- Design CDPO AkiveeduUploaded byD.V.Srinivasa Rao
- AS II-Unit-5Uploaded byDamo Daran G
- 14.2042015Assignment14SolutionUploaded byInfo Esocket
- Pt_a05v6n6_detreminação Da Armadura Negativa Para Ensaios de Lajes Alveolares Com ContinuidadeUploaded byHagnon Amorim
- tmp_25730-TOE-Lesson Plan1979463290Uploaded byManjunath Tontanal
- 31.IJMPERDAPR201831Uploaded byTJPRC Publications
- Sample_Question_Papers.pdfUploaded byYagnik Bandyopadhyay
- Table of Content1Uploaded byMarizta Perdani Putri
- TWB-P-01_Numerical Simulations of Tall Timber Buildings Using CLT and Glulam Under Fire Conditions_FullPaperUploaded byleauruguay
- Crane beam designUploaded byRam Krishna Adhikari

- More Exercise is Not Always BetterUploaded byrinoceronte09
- 69023dUploaded byrinoceronte09
- 69022dUploaded byrinoceronte09
- 69018Uploaded byrinoceronte09
- map 2Uploaded byJVOVC
- ESDU 69003Uploaded byrinoceronte09
- ESDU-68048Uploaded byrinoceronte09
- ESDU-68047Uploaded byrinoceronte09
- ESDU-68045Uploaded byrinoceronte09
- 67029aUploaded byrinoceronte09
- 67028aUploaded byrinoceronte09
- 66008Uploaded byrinoceronte09
- Esdu, two filesUploaded byrinoceronte09
- Feldman-Barrett,Tugade, Engle, 2004Uploaded byrinoceronte09
- General Principles of Harmony by Alan BelkinUploaded bymikedwards
- Bernard Williams - Morality. an Introduction to Ethics Cambridge, 1972)Uploaded byAleksandra Pawlik
- Boundary Layer ReportUploaded byrinoceronte09
- Purcell-Pavane Et ChaconneUploaded byrinoceronte09
- Schradieck School of Violin Technics - Book 1Uploaded byMonika Dean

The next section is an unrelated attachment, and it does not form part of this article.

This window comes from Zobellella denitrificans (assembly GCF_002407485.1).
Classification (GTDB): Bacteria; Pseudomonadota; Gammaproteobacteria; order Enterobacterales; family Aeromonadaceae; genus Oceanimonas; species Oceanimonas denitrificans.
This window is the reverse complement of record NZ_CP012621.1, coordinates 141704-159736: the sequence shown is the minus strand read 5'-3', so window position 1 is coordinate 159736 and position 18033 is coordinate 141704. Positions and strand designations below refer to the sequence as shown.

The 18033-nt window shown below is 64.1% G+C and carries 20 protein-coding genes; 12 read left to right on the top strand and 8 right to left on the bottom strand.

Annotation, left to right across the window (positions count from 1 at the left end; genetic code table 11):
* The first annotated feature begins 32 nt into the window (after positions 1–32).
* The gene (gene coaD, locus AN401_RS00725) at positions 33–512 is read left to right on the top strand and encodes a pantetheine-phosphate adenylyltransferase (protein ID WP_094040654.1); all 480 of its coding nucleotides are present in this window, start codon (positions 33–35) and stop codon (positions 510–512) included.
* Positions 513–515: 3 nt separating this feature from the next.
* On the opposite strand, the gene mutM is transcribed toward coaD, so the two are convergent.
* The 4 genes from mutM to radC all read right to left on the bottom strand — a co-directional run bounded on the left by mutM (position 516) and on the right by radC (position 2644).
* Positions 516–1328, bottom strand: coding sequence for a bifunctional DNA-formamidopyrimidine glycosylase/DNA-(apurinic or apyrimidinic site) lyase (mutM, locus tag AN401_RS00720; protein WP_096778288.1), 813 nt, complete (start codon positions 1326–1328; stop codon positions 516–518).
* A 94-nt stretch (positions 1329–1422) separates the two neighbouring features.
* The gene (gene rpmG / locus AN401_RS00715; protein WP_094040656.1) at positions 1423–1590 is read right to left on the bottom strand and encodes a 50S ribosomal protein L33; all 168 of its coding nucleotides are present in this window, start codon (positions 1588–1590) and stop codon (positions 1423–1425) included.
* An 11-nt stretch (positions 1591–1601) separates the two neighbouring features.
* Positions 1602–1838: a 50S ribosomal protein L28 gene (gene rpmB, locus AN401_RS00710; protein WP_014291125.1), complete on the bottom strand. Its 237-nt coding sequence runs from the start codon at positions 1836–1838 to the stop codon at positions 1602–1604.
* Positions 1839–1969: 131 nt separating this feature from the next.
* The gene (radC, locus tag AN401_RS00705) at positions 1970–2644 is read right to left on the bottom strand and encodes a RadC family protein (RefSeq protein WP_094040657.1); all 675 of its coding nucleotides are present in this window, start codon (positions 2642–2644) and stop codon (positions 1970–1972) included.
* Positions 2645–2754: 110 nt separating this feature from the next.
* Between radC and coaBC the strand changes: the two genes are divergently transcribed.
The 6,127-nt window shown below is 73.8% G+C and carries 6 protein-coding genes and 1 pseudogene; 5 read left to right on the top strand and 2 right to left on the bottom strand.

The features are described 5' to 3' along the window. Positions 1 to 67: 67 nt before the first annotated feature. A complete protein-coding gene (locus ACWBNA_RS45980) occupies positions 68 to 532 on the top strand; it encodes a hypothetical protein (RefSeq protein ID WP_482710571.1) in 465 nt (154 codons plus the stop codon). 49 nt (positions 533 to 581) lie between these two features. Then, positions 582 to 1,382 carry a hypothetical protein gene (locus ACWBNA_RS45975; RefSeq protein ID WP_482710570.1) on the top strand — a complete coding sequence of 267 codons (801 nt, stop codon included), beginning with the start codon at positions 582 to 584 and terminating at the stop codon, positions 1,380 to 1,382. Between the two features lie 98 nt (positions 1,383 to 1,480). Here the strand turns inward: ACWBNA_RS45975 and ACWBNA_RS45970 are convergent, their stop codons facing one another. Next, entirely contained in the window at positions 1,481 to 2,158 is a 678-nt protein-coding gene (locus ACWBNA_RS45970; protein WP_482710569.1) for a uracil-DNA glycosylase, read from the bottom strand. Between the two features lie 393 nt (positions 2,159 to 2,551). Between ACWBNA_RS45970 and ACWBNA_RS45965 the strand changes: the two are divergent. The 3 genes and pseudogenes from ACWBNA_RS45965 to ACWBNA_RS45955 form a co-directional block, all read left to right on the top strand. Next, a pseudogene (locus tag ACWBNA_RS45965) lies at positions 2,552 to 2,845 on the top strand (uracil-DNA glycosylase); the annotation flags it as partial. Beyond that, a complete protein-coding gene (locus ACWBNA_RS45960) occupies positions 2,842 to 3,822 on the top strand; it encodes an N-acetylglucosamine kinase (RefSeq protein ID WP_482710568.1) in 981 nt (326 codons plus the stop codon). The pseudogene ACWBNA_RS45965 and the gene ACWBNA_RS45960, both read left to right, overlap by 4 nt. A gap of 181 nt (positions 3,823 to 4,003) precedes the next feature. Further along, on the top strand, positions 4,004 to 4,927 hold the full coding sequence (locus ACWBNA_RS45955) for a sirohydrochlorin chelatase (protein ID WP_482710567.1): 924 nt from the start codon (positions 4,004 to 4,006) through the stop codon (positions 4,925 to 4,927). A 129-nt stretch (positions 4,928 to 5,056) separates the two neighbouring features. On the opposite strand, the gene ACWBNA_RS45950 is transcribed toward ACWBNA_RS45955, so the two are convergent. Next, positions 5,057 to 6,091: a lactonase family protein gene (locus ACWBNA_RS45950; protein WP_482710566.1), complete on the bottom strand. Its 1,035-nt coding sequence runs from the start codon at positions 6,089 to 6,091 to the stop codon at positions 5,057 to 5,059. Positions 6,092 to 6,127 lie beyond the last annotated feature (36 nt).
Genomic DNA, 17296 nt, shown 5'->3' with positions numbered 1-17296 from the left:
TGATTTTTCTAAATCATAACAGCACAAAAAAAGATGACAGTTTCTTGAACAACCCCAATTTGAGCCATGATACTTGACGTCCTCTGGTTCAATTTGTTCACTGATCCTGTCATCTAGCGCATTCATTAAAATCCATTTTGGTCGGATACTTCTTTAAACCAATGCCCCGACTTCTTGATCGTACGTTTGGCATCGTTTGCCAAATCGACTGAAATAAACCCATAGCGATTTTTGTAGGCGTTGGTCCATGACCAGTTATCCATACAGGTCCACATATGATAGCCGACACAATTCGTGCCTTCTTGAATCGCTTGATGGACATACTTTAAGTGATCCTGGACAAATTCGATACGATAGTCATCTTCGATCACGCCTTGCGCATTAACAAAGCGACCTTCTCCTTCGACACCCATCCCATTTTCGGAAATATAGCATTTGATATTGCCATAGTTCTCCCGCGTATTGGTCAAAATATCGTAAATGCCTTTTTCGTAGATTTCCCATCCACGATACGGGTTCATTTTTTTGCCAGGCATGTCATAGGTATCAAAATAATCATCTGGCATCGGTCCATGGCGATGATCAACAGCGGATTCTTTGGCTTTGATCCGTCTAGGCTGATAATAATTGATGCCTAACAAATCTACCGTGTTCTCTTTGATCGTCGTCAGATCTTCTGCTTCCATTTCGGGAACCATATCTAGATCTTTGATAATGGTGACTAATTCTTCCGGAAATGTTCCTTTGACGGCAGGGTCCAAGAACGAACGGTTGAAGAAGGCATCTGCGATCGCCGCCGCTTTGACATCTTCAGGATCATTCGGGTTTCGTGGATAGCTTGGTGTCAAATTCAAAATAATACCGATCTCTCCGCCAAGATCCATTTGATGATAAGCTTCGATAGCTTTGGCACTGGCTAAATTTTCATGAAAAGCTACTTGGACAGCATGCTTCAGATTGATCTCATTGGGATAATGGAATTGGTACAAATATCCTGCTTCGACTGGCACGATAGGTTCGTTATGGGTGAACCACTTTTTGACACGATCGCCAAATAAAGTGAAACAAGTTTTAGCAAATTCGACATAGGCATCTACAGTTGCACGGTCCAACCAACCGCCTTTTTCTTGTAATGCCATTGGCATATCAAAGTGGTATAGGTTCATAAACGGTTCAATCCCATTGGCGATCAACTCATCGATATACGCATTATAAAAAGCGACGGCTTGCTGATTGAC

- MaryCohen-TechniqueTakesOffUploaded byrinoceronte09
- Paganini PerpetualMotionUploaded byrinoceronte09

- Hydrostatic Pressure on PipeUploaded byZam Dres
- Pipe BendsUploaded byshabbir626
- material and energy balancesUploaded bynrevika
- Analysis of Trasnport Phenomena 7th AssignmentUploaded bySalvador Grifería Fría
- Finite Element Analysis of Externally Prestressed Segmental BridgesUploaded byAbu Bidu
- Open Channel Hydraulics by John FentonUploaded bysikarwar22
- V3I7-IJERTV3IS070121Uploaded byViệt Toàn Đỗ
- Failure in MaterialsUploaded byNafisa Anika
- Chapter 6 - Steam Turbine FinalUploaded byHabtamu Tkubet Ebuy
- BIPOL_1_handout_8AUploaded byae311
- Characterization of Permanent Deformation Of Subgrade Soils Using Cyclic LoadingUploaded byMuhammadArslan
- DFIT Example - High PermUploaded byamramazon88
- 240_l11Uploaded byAmeelaD
- Bearing Capacity v1.00 Sept2010Uploaded byNevzat Tekin
- Design of Weirs and SpillwaysUploaded byDawit Abraham
- Pipe Flow ExperimentUploaded byprofmundy
- A5 5A AbsorptionUploaded bykc79797
- CFD study of diesel oil hydrotreating process in thenon-isothermal trickle bed reactorUploaded byamir_chemeng
- Stress and StrainUploaded byyogesh
- COMPARISON of Helical Coil Versus Straight Tube HXdocumentUploaded bylram70
- 189.pdfUploaded byMohamed Ismail Shehab
- Introductory Course for Physical Chemistry for Engineers 1Uploaded byJohn Aguila
- Tech BriefsUploaded bybecreative_100
- Meehanite_Worldwide_Specification_Handbook_ver09.07.2013.pdfUploaded byUlises Quintana Carhuancho
- 002 Prin FluidFlowUploaded byAnonymous hdXKzBhoN
- Pressure Control for Vacuum SystemsUploaded bynasirmuzaffar
- Refrigeration EESUploaded byNidhin K
- spiUploaded byMilija Jovicic
- Consolidation NOTESUploaded byKarthi Keyan
- 2500-System-Manual-Ed18.pdfUploaded byPhuong Le

## Much more than documents.

Discover everything Scribd has to offer, including books and audiobooks from major publishers.

Cancel anytime.